North Carolina Braces for Irene’s Landfall on Thursday
People stocked up on food, boarded windows and gassed up their cars Tuesday (Aug. 23) as Hurricane Irene threatened to become the most powerful storm to hit the East Coast in seven years, The Associated Press reported.
The storm was likely to strengthen into a Category 4 monster by the time it makes a landfall in the U.S. this weekend, most likely hitting North Carolina. Irene could crawl up the coast Sunday toward the Northeast region, where residents aren’t accustomed to such storms.
Officials dusted off evacuation plans and readied for the first hurricane to threaten the U.S. in three years. It’s been more seven years since a major hurricane, considered a Category 3 with winds of at least 111 mph (179 kph), hit the East Coast. Hurricane Jeanne came ashore on Florida’s east coast in 2004.
On Ocracoke Island, tourists and residents were told to leave by Thursday so the island’s ferries wouldn’t be overwhelmed. But many on the 16-mile-long barrier island would probably stay, said Tommy Hutcherson, who serves on the local board that issues evacuation orders.
“I’ll be here,” said Hutcherson, who has lived on Ocracoke for 29 years. “A lot of the locals will choose to stay.”
Bob Eure, who works at the Island Tackle & Hardware in Carolina Beach, said people streamed in all day, buying flashlights and five-gallon gas cans to fill with water. Others bought fish tackle.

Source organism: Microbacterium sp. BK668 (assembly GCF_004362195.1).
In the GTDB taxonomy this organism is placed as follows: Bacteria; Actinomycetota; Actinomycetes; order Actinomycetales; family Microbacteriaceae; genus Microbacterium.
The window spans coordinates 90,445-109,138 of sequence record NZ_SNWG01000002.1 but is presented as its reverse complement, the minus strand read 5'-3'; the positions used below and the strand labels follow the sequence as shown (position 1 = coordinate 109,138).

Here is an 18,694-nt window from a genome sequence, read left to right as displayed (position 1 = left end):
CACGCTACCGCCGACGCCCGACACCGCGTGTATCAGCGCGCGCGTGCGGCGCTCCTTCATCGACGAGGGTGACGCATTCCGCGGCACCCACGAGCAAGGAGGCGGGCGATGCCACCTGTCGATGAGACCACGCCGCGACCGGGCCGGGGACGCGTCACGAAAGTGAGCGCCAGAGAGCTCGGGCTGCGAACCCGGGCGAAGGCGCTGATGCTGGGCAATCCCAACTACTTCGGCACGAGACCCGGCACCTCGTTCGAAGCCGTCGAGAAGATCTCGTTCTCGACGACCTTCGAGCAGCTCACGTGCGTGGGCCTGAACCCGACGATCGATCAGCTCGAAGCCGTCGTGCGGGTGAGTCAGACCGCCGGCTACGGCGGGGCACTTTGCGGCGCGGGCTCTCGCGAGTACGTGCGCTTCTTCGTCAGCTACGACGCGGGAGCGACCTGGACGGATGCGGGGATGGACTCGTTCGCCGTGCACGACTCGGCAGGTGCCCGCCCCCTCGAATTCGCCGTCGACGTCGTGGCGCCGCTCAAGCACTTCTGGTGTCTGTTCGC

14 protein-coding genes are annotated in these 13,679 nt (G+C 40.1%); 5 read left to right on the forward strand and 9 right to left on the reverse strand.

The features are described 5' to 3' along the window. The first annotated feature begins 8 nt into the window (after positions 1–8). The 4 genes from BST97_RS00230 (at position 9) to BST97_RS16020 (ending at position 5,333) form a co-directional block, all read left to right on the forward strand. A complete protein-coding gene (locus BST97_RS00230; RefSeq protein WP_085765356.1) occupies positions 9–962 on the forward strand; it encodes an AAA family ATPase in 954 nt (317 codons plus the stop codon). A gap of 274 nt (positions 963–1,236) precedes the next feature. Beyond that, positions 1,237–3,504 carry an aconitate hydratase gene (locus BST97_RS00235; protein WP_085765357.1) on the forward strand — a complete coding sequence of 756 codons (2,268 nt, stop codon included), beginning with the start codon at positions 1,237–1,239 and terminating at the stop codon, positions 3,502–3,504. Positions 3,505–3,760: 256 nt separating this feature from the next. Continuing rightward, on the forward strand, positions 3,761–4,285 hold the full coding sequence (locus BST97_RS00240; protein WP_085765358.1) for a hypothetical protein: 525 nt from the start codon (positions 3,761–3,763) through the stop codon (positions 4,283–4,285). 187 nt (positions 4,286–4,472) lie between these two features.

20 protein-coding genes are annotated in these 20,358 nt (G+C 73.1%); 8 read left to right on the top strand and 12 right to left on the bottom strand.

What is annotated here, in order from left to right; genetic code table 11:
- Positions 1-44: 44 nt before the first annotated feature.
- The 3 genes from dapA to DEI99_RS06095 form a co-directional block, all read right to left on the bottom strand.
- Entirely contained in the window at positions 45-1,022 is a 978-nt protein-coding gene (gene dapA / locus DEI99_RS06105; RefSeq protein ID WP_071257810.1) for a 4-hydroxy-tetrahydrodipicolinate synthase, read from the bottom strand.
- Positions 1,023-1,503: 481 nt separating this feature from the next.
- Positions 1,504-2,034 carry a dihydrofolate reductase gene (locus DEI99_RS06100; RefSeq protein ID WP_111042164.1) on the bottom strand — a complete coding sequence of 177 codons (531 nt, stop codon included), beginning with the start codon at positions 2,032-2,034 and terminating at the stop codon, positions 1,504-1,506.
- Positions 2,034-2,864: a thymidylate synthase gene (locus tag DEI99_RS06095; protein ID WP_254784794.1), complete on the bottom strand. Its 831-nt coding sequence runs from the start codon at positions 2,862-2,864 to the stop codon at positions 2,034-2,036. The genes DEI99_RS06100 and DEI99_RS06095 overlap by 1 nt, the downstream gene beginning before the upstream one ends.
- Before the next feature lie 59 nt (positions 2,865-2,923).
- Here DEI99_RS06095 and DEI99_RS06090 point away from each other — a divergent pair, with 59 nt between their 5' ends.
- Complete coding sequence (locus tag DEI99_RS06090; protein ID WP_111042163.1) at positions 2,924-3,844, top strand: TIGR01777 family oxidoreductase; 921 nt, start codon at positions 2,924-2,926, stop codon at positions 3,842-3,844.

“With the water stirred up, the fish will bite better,” he said.
Still, Eure said, people are worried, particularly those who have moved to the area from other parts of the country.
“It’s still too early and we don’t know where it’s going to hit, but everyone is getting ready. You have to prepare yourself for the storm,” he said.
The last hurricane to hit the U.S. was Ike in 2008. The last Category 3 or higher to hit the Carolinas was Bonnie in 1998, but caused less damage than other memorable hurricanes: Hugo in 1989, Floyd in 1999 and Isabel in 2003.
Though a Category 2, Isabel cut a new inlet through Hatteras Island and killed 33 people.
In Washington, the National Park Service considered postponing Sunday’s dedication of the new Martin Luther King Jr. memorial. Hundreds of thousands of people were expected on the National Mall.
As far north as Maine, residents were told they could be affected by Irene.
“We need to remind people, hurricanes are not just a Southern thing. This could be the Mid-Atlantic and the northeast coast,” Craig Fugate, head of the Federal Emergency Management Agency, said during a conference call with reporters. “We’ve got a lot of time for people to get ready, but we don’t have forever.”